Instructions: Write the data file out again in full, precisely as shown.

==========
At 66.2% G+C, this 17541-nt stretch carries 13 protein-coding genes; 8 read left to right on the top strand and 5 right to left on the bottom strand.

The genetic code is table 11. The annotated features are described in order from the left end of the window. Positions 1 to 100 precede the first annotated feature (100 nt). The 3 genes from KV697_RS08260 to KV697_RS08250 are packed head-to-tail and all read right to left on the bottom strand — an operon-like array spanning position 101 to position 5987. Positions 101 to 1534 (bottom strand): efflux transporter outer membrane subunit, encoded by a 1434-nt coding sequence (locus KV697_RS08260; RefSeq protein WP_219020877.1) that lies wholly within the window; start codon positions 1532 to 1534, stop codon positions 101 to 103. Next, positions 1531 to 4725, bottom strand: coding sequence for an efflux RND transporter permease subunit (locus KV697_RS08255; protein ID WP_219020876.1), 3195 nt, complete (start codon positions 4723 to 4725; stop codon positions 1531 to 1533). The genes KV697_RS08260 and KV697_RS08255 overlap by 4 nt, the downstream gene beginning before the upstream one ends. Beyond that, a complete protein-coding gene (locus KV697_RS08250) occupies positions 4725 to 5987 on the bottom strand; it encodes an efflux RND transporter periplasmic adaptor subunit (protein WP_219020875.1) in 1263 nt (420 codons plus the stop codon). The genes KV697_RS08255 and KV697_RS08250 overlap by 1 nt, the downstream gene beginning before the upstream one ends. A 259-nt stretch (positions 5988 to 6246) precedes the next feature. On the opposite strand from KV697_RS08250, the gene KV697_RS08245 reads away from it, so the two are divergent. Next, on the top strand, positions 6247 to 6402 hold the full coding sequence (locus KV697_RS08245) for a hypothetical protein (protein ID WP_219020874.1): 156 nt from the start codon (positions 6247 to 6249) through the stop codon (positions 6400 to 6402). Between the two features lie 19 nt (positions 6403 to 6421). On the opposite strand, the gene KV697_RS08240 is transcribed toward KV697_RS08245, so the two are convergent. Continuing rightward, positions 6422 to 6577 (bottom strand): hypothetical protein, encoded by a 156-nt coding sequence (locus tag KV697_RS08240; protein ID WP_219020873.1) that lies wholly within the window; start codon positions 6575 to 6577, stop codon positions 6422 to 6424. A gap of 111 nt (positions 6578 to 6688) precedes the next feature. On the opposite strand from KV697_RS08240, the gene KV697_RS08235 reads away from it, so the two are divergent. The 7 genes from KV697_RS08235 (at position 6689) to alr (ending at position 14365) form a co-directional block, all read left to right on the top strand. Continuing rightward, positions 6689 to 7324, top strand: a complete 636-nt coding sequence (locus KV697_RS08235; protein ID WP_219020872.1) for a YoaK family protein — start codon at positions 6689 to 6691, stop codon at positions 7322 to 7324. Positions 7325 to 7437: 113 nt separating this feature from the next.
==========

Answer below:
At 66.2% G+C, this 17541-nt stretch carries 13 protein-coding genes; 8 read left to right on the top strand and 5 right to left on the bottom strand.

The genetic code is table 11. The annotated features are described in order from the left end of the window. Positions 1 to 100 precede the first annotated feature (100 nt). The 3 genes from KV697_RS08260 to KV697_RS08250 are packed head-to-tail and all read right to left on the bottom strand — an operon-like array spanning position 101 to position 5987. Positions 101 to 1534 (bottom strand): efflux transporter outer membrane subunit, encoded by a 1434-nt coding sequence (locus KV697_RS08260; RefSeq protein WP_219020877.1) that lies wholly within the window; start codon positions 1532 to 1534, stop codon positions 101 to 103. Next, positions 1531 to 4725, bottom strand: coding sequence for an efflux RND transporter permease subunit (locus KV697_RS08255; protein ID WP_219020876.1), 3195 nt, complete (start codon positions 4723 to 4725; stop codon positions 1531 to 1533). The genes KV697_RS08260 and KV697_RS08255 overlap by 4 nt, the downstream gene beginning before the upstream one ends. Beyond that, a complete protein-coding gene (locus KV697_RS08250) occupies positions 4725 to 5987 on the bottom strand; it encodes an efflux RND transporter periplasmic adaptor subunit (protein WP_219020875.1) in 1263 nt (420 codons plus the stop codon). The genes KV697_RS08255 and KV697_RS08250 overlap by 1 nt, the downstream gene beginning before the upstream one ends. A 259-nt stretch (positions 5988 to 6246) precedes the next feature. On the opposite strand from KV697_RS08250, the gene KV697_RS08245 reads away from it, so the two are divergent. Next, on the top strand, positions 6247 to 6402 hold the full coding sequence (locus KV697_RS08245) for a hypothetical protein (protein ID WP_219020874.1): 156 nt from the start codon (positions 6247 to 6249) through the stop codon (positions 6400 to 6402). Between the two features lie 19 nt (positions 6403 to 6421). On the opposite strand, the gene KV697_RS08240 is transcribed toward KV697_RS08245, so the two are convergent. Continuing rightward, positions 6422 to 6577 (bottom strand): hypothetical protein, encoded by a 156-nt coding sequence (locus tag KV697_RS08240; protein ID WP_219020873.1) that lies wholly within the window; start codon positions 6575 to 6577, stop codon positions 6422 to 6424. A gap of 111 nt (positions 6578 to 6688) precedes the next feature. On the opposite strand from KV697_RS08240, the gene KV697_RS08235 reads away from it, so the two are divergent. The 7 genes from KV697_RS08235 (at position 6689) to alr (ending at position 14365) form a co-directional block, all read left to right on the top strand. Continuing rightward, positions 6689 to 7324, top strand: a complete 636-nt coding sequence (locus KV697_RS08235; protein ID WP_219020872.1) for a YoaK family protein — start codon at positions 6689 to 6691, stop codon at positions 7322 to 7324. Positions 7325 to 7437: 113 nt separating this feature from the next.